The Senate hearing comes as 68 people have contracted measles in the Pacific Northwest, the Associated Press reported. Oregon and Washington state allow parents to opt out of vaccinating their children for personal or philosophical reasons, and the region is home to a particularly vocal concentration of parents who choose not to get their children vaccinated. Washington state is hoping to pass a bill to narrow the exemptions for vaccines but is facing opposition from “anti-vaxxers,” who believe a debunked conspiracy theory that vaccines cause health conditions such as autism.

The CDC says measles outbreaks can be linked to an increase in the number of people who travel abroad and bring the disease back to the United States and to communities with pockets of unvaccinated individuals. According to the CDC, there were 17 outbreaks nationwide last year, primarily concentrated in three states. The outbreaks were associated with some communities of Orthodox Jews who chose not to vaccinate and contracted the disease when travelers returned from Israel, which was experiencing an outbreak.

In 2017, an outbreak that affected 75 people in a Somali-American community in Minnesota was attributed to low vaccination coverage.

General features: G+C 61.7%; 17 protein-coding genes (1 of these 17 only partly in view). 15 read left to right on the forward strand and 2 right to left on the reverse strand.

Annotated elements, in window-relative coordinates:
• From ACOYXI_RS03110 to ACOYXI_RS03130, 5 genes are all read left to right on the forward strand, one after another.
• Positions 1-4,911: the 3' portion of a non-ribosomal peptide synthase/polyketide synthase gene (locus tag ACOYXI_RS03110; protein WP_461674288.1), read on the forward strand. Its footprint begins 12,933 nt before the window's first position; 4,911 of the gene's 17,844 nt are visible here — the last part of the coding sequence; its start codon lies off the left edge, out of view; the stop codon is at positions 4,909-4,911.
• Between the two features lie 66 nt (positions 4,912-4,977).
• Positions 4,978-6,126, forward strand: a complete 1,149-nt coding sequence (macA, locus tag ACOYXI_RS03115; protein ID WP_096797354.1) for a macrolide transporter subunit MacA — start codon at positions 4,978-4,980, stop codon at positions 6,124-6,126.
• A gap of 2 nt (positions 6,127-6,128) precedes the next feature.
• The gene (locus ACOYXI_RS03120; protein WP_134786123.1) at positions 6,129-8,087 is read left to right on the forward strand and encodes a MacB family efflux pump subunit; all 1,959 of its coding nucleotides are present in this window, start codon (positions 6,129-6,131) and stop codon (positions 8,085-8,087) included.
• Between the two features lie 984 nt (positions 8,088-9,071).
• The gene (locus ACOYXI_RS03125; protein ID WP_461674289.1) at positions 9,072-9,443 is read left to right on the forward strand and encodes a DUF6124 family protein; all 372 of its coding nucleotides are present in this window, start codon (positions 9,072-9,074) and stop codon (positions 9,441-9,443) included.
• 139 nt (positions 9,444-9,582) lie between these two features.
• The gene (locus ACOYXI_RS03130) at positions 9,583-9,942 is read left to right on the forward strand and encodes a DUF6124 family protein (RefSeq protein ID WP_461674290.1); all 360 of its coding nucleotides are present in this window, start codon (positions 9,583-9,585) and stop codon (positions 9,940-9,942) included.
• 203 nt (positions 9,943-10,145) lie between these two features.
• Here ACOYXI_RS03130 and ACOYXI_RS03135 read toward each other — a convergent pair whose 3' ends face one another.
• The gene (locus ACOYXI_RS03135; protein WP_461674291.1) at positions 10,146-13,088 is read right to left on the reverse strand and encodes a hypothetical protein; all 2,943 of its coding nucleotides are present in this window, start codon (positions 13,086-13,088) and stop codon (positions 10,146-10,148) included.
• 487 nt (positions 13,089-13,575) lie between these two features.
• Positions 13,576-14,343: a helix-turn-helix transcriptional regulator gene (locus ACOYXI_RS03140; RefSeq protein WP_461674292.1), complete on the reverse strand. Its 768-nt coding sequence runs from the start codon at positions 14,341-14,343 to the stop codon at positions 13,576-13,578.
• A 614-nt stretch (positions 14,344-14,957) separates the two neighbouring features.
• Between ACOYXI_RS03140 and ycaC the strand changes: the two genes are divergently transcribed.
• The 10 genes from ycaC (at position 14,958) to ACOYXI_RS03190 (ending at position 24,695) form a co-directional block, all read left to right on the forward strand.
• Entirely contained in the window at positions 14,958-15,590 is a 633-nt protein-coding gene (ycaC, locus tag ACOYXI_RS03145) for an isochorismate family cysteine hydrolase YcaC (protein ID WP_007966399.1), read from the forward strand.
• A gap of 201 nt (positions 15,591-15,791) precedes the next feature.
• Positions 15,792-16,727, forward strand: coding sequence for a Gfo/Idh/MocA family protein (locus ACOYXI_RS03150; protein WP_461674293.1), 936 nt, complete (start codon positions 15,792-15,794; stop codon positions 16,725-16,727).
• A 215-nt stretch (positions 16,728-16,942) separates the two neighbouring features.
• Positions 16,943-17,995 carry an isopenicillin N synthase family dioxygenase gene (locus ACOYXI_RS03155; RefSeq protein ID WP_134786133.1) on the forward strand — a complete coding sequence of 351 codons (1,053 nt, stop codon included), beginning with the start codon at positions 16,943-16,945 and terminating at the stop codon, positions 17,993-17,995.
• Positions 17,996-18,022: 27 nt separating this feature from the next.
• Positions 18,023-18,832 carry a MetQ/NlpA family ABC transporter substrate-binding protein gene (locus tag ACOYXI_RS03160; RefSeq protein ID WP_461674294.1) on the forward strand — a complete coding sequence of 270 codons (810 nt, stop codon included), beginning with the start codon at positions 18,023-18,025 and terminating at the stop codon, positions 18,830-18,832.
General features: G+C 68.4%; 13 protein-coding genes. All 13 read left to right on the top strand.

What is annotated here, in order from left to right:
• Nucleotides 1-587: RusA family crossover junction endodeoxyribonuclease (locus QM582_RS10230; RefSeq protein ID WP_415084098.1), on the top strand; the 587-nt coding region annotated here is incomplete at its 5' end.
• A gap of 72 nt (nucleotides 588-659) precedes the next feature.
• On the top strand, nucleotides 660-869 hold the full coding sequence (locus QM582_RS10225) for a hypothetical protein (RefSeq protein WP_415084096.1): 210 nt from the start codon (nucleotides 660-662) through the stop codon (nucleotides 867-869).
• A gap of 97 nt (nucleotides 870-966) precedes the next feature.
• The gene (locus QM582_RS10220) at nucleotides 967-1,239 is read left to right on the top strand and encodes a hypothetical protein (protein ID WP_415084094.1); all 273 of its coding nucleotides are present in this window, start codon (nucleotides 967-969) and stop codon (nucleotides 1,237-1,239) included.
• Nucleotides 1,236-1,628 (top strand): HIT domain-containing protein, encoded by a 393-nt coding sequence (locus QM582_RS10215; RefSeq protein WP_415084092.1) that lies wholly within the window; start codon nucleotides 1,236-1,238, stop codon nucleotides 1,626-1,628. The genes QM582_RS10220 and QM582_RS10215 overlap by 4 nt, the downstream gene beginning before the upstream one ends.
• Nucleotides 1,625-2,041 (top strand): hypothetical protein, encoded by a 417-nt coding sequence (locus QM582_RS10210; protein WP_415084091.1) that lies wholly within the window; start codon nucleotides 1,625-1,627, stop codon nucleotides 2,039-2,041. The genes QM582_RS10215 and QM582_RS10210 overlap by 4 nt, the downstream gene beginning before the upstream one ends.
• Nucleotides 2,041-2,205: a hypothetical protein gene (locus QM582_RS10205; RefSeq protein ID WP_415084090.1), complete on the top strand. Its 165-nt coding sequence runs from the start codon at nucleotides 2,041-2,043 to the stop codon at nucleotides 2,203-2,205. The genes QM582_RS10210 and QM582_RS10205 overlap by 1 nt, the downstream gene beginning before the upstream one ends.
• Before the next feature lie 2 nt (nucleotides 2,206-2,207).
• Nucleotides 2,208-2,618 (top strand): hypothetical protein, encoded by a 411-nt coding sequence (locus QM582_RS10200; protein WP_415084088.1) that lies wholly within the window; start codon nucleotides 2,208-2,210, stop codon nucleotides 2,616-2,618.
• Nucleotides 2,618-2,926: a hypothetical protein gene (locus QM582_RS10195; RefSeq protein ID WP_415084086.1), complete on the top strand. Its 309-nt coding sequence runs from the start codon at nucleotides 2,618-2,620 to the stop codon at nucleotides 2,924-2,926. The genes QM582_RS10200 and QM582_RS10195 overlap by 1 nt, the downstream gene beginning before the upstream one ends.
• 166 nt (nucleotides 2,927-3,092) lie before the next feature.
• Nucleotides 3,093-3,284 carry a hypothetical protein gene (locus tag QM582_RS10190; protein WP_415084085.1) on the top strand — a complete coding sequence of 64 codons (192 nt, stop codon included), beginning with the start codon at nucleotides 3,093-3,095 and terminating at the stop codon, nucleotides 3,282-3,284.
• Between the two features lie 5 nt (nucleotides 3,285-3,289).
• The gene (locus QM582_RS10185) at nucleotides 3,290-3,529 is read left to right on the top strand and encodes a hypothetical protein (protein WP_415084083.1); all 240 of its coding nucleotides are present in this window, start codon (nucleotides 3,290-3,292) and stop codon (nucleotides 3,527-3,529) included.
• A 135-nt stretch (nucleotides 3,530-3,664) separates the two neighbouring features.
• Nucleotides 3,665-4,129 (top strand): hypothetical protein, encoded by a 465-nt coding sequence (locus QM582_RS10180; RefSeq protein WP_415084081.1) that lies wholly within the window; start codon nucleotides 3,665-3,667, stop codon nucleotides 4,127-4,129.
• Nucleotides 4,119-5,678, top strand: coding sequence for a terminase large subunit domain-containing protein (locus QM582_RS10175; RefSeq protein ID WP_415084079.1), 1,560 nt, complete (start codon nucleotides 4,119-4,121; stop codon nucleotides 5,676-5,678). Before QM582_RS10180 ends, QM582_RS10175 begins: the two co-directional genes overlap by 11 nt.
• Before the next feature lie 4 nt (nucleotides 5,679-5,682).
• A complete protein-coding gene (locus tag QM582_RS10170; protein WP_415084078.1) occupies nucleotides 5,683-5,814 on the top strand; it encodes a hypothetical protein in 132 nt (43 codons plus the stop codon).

(c) 2019, The Washington Post · Kayla Epstein

{Matzav.com}

18 COMMENTS

  1. Don’t we all wish that our 18 year old children use their unbelievable deep knowledge to disregard everything we teach them?
    Why is Matzav celebrating this yo-yo?

    • Just because some people are parents, doesn’t mean they are intelligent. You don’t have to pass minimum certification to be a parent.

  2. To Yottle and Old timer:

    You are not mechuyav to listen to your parents when they go against hallachic rulings, medical opinion, and pikuach nefesh.

    • Exactly what this idiot did. He went against halachic rulings, medical opinion and pikuach nefesh. See article above.

  3. Um. He is legally an adult and has every right to vaccinate himself if he so desires.
    Is it also a lack of respect for one’s parents to turn down a shidduch? Would it also be a lack of respect to have a bris if an 18 year old’s progressive Jewish parents thought it was unnecessary or cruel to give him one as an infant?

  4. #1 and #2: You must be anti-vaxxers if that’s your takeaway from this article.

    This young man is educating himself and doing what he feels is best for his health. Yiddishe kinder are absolutely allowed to do that.